Police stopped cars and turned away pedestrians who had no authorisation to be in the area, in Harare
Zimbabwean authorities on Monday began enforcing a three-week lockdown, in its fight against the spread of coronavirus after the disease left one person dead and infected six others.
President Emmerson Mnangagwa declared a 21-day “total” lockdown from Monday curtailing movement within the country, shutting most shops and suspending flights in and out of Zimbabwe. Police mounted checkpoints on routes leading to Harare’s central business district, stopping cars and turning away pedestrians who had no authorisation to be in the area.
Elsewhere truckloads of metropolitan and national police armed with batons were on patrol, ordering people back to their homes.
“We don’t want to see people here on the streets. We don’t want to see people who have no business in town just loitering,” a police official said through a loud hailer. “Everyone to their homes.”
Her colleagues, in riot gear, dispersed people standing in small groups at the Copacabana minibus terminus, which is usually abuzz with people including foreign-currency dealers.
In the township of Mbare, the usually bustling terminus for long-distance buses was deserted with only municipal street cleaners sweeping the empty bus ranks.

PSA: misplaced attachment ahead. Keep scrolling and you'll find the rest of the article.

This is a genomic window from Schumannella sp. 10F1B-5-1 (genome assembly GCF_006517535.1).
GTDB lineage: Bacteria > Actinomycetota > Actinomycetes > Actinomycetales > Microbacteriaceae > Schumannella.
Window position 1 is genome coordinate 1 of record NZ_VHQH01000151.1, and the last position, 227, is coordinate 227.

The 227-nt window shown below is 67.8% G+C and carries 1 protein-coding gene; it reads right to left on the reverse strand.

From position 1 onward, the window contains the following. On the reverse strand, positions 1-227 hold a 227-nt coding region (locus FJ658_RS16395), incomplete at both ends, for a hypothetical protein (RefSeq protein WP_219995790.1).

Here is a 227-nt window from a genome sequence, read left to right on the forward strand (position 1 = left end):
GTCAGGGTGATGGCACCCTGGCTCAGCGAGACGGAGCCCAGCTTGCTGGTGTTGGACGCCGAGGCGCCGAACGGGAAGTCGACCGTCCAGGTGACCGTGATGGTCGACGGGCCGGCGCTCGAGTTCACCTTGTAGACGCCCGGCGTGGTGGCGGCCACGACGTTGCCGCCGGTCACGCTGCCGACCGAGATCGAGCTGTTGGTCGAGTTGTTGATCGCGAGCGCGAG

A traditionally busy downtown area of Harare referred to as “The Third World” resembled a ghost town, with few people on the streets. Most shops had their shutters down.
For many of the country’s 16-million people, who are already suffering a grim economic recession, the lockdown means even tougher hardship.
With the unemployment rate estimated at about 90%, most Zimbabweans have informal jobs to eke out a living and few have substantial savings.
Some were trying to leave the city for rural villages.
“We would rather spend the 21 days at our rural home, where we don’t have to buy everything. I can’t afford to feed my family here when I am not working,” said Most Jawure.
“We have been waiting here for more than two hours but there are no buses,” Jawure said, while standing with his wife and daughter beside a bulging suitcase.